MINNEAPOLIS (WCCO) -- While the Shakopee Sabres football team works out behind the school, trainer Christy Hager is inside the school building treating players who get bumps and bruises.
She welcomes new research on sports-related concussions, which comes out Thursday when the Minnesota Department of Health reveals the number of concussions in the last school year, and which sports had the most.
"With all the new research, it gives us a better understanding of how we need to treat the athletes to help prevent those long-term possible problems," Hager said.
Interview With Christy hager
Using better equipment is only part of how concussions can be prevented.
"It's very hard for us to stop everything," she said. "Football players, for example, learning the proper tackling techniques."
Hager says new research gives trainers better understanding of the effects of concussions, and can lead to improved diagnostic tools to determine the severity of a head injury right after it happens.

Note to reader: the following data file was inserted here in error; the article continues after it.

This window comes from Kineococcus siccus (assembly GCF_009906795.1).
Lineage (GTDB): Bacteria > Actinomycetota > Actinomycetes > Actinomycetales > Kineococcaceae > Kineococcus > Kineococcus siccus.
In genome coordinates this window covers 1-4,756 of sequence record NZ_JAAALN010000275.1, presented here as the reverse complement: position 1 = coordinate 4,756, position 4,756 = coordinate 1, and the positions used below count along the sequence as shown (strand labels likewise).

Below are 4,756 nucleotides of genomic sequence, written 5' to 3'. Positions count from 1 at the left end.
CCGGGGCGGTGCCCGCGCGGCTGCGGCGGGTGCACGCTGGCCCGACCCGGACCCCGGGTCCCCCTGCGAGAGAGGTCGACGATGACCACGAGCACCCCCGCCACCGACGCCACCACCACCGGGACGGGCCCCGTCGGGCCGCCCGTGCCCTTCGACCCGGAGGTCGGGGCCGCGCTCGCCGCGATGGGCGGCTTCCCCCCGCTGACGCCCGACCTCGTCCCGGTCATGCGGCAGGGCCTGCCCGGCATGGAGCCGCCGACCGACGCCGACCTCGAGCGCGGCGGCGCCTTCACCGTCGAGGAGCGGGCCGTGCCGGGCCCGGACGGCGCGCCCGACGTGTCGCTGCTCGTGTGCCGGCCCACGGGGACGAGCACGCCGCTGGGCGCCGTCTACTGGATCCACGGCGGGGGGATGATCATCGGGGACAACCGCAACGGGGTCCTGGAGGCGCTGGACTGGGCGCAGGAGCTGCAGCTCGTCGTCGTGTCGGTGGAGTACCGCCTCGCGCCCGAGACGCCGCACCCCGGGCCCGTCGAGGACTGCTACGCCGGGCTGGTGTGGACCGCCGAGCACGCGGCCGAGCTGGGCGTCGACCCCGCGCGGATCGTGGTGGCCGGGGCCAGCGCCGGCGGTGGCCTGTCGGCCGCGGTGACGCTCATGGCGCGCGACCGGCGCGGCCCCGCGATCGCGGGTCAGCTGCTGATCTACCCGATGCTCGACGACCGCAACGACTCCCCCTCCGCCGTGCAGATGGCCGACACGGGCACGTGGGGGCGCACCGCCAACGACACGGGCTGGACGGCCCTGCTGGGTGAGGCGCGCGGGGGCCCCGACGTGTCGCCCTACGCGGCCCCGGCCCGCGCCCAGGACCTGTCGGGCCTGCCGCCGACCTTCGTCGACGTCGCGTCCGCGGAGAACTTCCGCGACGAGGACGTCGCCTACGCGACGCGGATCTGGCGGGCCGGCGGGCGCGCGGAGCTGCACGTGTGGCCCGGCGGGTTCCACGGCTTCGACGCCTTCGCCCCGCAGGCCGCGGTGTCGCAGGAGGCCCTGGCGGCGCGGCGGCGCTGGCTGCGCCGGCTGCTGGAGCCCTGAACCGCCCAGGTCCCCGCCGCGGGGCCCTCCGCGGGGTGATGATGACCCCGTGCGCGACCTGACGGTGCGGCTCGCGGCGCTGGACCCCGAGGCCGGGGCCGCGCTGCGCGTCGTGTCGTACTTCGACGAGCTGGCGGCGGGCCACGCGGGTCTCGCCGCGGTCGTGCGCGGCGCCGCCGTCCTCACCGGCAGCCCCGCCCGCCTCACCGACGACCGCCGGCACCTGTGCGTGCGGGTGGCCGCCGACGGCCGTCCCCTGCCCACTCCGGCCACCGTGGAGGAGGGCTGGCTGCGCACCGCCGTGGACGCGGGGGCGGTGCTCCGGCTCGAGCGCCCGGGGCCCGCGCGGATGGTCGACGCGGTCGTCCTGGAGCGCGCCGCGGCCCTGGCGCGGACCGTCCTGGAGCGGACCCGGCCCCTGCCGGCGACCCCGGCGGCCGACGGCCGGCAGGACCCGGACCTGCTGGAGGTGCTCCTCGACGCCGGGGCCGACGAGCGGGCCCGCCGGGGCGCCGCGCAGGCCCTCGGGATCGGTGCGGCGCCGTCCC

"The way we treat concussions, and the way we return athletes to play is going to continue to change," said Hager, who's been a certified athletic trainer for six years.
"Right now, there's not a lot of very good diagnostic tools out there, so we rely a lot on what the athletes are telling us."
Hager points out new equipment like improved football helmets are designed to prevent skull fractures. She says the proper usage of new equipment and techniques when confronting an opponent are the key to preventing a concussion.
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